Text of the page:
The Battle of Rozgony

Belligerent Powers

Genus (family) Aba

Amade (Amadeus) Aba (c.1254 - September 5, 1311), was "de facto" sovereign ruler over the Dominion that was an Aba family possession from the 9th, to the 14th century. The Eastern Aba Dominion (Aba Little Kingdom) consisted of the entire northern and north-eastern parts of Hungary, (present-day central and eastern Slovakia, present-day north-eastern Hungary, and present-day eastern Ukraine - Carpathian Russ). Within the confederation of the Kingdom of Hungary, Amade Aba, from 1288 until his death in 1311, was Palatine (Viceroy) of Hungary, and from 1283 until 1311 was also a Royal Judge.

The Western Aba (Keoszechy) Dominion was ruled by Henrik. The Dominion stretched from Pozsony (present-day city of Bratislava, Slovakia) all the way east to the County of Gemer (south-central present-day Slovakia), from there turning south directly through Lake Balaton to present-day Slovenia, and then back north towards the city of Pozsony, including the territory of Burgenland in the present territory of eastern Austria.

Among some of Amade's eastern strongholds were Lordship and the Castle of Nevicke (today Nyevickoje, Ukraine), and the Castle of Szokoly (today Sokol in Slovakia). In addition, in 1288, King Ladislaus IV granted to the Abas the Earldom (County) of Ung, and around 1300, Amade rebuilt the Castle of Boldogko, Castle of Gonc and the Castle of Regec. In 1310, he also upgraded the Lublo Castle (today Stara Lubovna in Slovakia) and the Castle of Munkacs (today Mukachevo in Ukraine).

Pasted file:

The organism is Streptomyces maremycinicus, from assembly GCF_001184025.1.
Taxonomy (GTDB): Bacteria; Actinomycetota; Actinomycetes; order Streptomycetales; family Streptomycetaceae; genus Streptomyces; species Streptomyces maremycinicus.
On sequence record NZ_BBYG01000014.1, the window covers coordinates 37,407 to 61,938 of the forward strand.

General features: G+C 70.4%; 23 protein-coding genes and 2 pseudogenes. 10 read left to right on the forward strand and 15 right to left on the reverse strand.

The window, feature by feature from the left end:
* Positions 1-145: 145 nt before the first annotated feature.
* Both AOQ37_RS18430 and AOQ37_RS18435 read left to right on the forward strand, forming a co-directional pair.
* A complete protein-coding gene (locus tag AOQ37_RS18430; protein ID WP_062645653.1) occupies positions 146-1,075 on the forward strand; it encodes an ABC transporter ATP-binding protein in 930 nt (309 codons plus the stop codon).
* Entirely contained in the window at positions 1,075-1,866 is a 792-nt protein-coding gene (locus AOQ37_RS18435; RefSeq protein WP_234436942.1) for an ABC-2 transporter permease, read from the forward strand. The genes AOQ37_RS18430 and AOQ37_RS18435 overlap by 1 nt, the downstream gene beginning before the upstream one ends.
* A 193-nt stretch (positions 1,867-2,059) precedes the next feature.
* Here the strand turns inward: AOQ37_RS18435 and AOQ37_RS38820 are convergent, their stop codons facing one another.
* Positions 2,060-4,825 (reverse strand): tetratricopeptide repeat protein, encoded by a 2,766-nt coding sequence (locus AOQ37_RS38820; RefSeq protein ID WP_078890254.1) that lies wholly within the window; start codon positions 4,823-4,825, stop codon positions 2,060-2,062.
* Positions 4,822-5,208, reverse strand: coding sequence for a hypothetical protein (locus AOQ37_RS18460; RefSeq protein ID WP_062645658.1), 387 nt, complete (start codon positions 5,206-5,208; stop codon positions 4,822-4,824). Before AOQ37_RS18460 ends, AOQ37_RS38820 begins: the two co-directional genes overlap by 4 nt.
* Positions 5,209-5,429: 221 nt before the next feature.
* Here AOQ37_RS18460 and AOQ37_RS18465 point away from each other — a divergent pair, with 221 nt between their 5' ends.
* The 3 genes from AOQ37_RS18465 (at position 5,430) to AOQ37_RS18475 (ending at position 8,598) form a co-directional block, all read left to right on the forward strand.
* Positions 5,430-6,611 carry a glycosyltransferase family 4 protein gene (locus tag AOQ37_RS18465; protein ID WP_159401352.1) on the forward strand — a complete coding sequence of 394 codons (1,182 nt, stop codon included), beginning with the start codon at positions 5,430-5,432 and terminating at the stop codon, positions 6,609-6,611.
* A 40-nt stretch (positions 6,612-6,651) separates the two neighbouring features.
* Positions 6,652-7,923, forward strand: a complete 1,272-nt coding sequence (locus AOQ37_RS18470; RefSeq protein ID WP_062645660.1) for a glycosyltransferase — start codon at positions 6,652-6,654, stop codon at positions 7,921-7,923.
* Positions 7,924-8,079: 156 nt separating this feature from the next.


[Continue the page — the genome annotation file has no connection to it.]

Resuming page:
The Aba family usurped their Royal Prerogative in their dominion, e.g. they granted lands and nobility to their subjects. Amade himself governed his possessions from his seat in Gonc and the Castle of Abaujvar. On September 5th, 1311 Amade Aba was assassinated at the south gate in the city of Kassa by one of the German colonists, a supporter of Charles Robert of Anjou.

The Aba Dynasty is divided into several direct blood-related family lines.

Genus (family) Csak

Csak is the name of a Genus (family) Csak in the Kingdom of Hungary.

Mate Csak (c.1260 - March 18, 1321), during his lifetime was "de facto" sovereign ruler over the Dominion that was in the Csak family possession from 11th, to the 14th century. Mate "de facto" ruled independently the north-western region of the Kingdom of Hungary (today roughly the western half of present-day Slovakia). He held the offices of Marshal of Hungary (folovaszmester) (1293-1296), Palatine (nador / viceroy) (1296-1297, 1301-1310) and Master of the Treasury (tarnokmester) (1310). He maintained his rule over his territories even after his defeat at the Battle of Rozgony against Charles Robert of Anjou.

Mate was a son of the Palatine Peter Csak, a member of the Hungarian Genus (family) Csak. Around 1283, Mate and his brother inherited their father's possessions, Komarom (Slovak: Komarno) and Szenic (Slovak: Senica). At about that time, they also inherited their uncles' possessions around Nagytapolcsany (Slovak: Velke Topolcany, now Topolcany), Hrusso (Slovak: Hrusovo) and Tata. Their father had started to expand his influence over the territories that surrounded his possessions, but following his death members of the rival Koszeghi (Genus Aba) family prevented that by strengthening their power in Pozsony and Sopron Counties.